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Princeton school board approves budget

The Princeton Public Schools Board of Education adopted its $96.3 million operating budget for 2021-22, following a public hearing at its April 27 meeting.

The 2021-22 operating budget increased by $700,000 over the 2020-21 budget of $95.6 million.

The amount to be raised by property taxes to support the spending plan has increased from $79.6 million in the 2020-21 budget to $80.4 million for 2021-22, or by $796,139.

The school district property tax will increase by 2 cents – from $1.18 per $100 of assessed value to $1.20.

The owner of a house assessed at the town average of $841,064 will pay $10,101 in school district taxes, which is an increase of $151 over last year.

In addition to the property tax, other sources of revenue in the 2021-22 operating budget includes $4.8 million in tuition from the Cranbury School District, which is sending 247 students to Princeton High School. The district sends its high school students to Princeton High School because it lacks a high school.

The Princeton Public Schools also will receive $4.5 million in state aid for 2021-22, which is an increase of $296,017 over the amount it received for the 2020-21 operating budget. The district also will apply $3.3 million from its fund balance, or surplus account, as a source of revenue.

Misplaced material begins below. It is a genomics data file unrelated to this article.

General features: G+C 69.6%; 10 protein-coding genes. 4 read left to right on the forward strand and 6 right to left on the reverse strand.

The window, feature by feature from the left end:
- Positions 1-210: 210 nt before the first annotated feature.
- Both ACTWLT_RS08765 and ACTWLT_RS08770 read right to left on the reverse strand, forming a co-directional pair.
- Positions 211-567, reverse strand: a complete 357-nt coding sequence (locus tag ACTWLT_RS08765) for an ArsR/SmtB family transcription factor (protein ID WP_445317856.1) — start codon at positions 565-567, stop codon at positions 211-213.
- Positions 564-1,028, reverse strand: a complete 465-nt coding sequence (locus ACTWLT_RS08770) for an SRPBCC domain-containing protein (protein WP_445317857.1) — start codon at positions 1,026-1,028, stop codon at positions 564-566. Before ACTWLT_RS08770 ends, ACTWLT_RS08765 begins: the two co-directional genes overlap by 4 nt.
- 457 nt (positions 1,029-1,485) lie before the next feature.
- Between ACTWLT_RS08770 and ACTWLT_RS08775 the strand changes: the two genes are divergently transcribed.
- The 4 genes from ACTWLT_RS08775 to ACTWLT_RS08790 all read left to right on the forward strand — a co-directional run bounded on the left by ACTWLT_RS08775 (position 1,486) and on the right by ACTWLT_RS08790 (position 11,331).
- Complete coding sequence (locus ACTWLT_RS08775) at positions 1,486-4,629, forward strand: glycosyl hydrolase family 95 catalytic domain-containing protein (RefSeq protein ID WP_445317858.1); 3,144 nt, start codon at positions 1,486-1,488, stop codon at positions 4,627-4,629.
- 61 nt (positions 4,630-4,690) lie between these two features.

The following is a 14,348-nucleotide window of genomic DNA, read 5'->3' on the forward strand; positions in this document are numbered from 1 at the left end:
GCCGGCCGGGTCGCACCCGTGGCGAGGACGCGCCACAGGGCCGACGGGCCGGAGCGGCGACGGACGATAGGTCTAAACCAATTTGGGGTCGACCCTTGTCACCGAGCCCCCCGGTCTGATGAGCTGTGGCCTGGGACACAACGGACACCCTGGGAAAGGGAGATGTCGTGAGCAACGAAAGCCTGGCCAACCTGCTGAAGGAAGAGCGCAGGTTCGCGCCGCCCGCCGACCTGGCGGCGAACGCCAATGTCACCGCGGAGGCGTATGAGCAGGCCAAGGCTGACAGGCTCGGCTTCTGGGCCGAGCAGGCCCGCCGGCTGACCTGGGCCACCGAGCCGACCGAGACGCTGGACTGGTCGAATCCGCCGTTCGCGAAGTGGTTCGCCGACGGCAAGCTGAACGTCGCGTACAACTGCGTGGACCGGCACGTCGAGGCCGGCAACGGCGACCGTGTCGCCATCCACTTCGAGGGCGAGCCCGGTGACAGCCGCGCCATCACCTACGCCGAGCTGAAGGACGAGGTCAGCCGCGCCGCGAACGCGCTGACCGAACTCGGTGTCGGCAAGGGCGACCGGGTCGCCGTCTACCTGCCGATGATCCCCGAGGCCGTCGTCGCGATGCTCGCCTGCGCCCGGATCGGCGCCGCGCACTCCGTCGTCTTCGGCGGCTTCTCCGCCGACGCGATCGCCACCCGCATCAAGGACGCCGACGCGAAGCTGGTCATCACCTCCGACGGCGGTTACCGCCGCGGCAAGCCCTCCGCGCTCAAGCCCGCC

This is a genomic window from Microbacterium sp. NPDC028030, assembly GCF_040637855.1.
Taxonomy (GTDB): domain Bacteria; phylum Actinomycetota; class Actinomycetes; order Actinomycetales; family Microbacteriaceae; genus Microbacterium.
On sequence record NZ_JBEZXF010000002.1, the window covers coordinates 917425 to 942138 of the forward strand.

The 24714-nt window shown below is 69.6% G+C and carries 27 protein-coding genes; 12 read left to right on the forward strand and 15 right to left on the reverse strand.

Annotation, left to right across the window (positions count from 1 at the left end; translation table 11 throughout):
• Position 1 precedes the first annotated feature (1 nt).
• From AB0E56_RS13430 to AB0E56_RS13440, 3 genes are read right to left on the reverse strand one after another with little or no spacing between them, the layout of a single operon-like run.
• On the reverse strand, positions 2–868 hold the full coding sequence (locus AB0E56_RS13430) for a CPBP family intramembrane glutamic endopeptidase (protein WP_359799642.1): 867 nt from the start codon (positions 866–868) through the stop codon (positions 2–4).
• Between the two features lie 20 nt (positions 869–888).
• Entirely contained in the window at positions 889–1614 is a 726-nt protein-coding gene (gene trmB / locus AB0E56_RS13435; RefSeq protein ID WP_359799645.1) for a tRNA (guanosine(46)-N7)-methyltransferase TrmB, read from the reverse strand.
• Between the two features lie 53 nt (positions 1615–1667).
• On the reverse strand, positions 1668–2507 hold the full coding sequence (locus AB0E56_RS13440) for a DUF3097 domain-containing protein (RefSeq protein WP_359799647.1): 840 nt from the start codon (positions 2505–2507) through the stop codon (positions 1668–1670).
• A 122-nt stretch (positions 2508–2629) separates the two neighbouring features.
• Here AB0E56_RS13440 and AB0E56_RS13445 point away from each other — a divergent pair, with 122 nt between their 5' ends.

The property tax levy makes up 86% of the revenue to support the operating budget. State aid makes up 7% and tuition for the Cranbury Public Schools high school students is 6%. Tuition for students who live outside of Princeton and whose parents work in the district, plus miscellaneous revenue, is 1%.

On the expense side, the budget appropriates $72.3 million for salaries and benefits, or 77% of all expenses, school district officials said.

The budget also earmarks $7.1 million in tuition for the Princeton Charter School. Tuition for special education students whose needs cannot be met by the school district and who are sent to specialized schools out of the district will be $3.2 million.

Turning to the impact of COVID-19, school district officials said the district saved between $2 million and $2.5 million. Those savings occurred during periods of remote-only learning, and included lower transportation costs and lower energy costs.

Those savings were offset by a nearly equal amount of extra costs, mainly due to improvements to the HVAC (heating ventilation and air conditioning) systems at the Princeton Unified Middle School, and the Community Park, Littlebrook and Riverside elementary schools; supplying personal protective equipment; and supporting the teachers through new technology, extra help and tents for outdoor learning.

It is expected that the pandemic-related costs will be reimbursed by the federal government.

Although there was no comment from the public on the budget, school board member Brian McDonald praised the school board’s Operations Committee – school board members Deb Bronfeld, Dan Dart, Beth Behrend and Susan Kanter – for focusing on the budget and ensuring that “every taxpayer dollar was spent as efficiently as possible.”

McDonald also praised Business Administrator Matthew Bouldin for enacting strong controls in purchasing, as well as working with the school district’s insurance broke to provide “the same high quality benefits to all employees but at a cost that is no longer growing at the rate it had been growing.”

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